In a 5-4 ruling the Supreme Court held that the FDA is the primary authority on pharmaceuticals, and overturned the verdict and award for the plaintiff by the New Hampshire state court in Bartlett v. Mutual Pharmaceutical Company (Mutual Pharma). The Justices reasoned that generic drugs are exempt from legal liability for mislabeling, side effects and all other adverse reactions. Eighty percent of all drugs consumed in the United States are generic.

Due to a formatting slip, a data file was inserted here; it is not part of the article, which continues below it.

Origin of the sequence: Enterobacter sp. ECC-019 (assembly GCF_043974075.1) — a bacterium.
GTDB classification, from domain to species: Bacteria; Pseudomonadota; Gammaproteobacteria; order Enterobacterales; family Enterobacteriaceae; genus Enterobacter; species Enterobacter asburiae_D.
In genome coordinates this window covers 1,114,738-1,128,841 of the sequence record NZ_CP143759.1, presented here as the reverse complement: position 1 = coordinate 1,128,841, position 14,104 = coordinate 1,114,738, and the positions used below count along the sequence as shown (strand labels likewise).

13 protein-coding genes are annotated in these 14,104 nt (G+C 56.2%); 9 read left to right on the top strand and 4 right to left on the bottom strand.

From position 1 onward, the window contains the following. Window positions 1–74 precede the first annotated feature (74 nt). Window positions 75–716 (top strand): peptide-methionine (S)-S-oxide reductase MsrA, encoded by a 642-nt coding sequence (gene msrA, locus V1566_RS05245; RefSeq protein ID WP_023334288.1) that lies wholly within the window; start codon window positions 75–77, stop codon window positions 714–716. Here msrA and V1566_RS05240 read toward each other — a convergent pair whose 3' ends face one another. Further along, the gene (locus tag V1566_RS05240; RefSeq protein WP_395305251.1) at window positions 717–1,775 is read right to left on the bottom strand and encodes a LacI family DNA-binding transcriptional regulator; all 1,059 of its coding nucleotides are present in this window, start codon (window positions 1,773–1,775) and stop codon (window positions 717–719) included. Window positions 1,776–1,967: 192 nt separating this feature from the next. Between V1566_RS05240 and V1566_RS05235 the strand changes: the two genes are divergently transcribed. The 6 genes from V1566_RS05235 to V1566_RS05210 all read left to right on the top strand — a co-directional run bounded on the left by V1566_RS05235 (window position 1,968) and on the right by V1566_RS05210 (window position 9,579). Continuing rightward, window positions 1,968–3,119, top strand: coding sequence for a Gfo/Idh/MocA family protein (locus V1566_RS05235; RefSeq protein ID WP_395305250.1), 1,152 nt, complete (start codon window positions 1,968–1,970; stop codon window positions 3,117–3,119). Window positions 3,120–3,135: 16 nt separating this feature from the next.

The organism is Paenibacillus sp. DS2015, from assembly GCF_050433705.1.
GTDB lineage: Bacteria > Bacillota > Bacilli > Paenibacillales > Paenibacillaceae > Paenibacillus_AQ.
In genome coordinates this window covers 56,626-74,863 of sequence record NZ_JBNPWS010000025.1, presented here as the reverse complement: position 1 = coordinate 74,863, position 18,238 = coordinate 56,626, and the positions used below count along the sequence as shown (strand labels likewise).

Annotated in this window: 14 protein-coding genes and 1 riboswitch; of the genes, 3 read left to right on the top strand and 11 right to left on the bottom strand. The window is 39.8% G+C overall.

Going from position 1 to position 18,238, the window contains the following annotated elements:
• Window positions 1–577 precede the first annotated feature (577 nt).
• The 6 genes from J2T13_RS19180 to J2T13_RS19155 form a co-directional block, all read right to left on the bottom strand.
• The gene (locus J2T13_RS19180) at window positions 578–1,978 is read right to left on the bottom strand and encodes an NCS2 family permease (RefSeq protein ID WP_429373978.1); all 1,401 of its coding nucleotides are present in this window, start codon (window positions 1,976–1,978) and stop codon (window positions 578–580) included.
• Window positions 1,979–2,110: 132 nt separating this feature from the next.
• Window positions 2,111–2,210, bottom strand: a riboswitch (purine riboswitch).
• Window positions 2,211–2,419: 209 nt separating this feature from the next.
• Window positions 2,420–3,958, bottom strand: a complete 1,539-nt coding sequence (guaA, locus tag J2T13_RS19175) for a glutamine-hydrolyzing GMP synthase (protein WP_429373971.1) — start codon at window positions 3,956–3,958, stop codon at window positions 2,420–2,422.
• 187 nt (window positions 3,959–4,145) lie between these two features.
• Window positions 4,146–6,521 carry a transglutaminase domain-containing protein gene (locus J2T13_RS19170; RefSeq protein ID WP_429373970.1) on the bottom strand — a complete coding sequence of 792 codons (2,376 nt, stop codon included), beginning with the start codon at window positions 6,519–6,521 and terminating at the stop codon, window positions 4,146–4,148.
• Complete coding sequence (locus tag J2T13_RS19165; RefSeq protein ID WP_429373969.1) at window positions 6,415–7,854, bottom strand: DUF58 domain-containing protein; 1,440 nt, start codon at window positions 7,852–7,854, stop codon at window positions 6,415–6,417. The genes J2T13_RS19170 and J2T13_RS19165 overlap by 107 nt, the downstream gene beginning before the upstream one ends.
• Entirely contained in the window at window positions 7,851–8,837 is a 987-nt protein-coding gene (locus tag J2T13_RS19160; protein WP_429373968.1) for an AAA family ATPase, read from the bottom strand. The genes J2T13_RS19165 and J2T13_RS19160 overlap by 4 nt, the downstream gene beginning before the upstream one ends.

Originally, the Court of Appeals for the First Circuit upheld the jury verdict in favor of the plaintiff from the Federal District Court for the District of New Hampshire. The jury determined that Mutual Pharma was liable for mislabeling the generic anti-inflammatory drug, Sulindac, after it was deemed responsible for Ms. Bartlett’s suffering a “flesh-eating side effect.” That risk not included on the warning label. In overruling the lower court, the Supreme Court extended a 2011 ruling, which held that only the original inventors and manufacturers may be held liable for fraud or adverse side effects.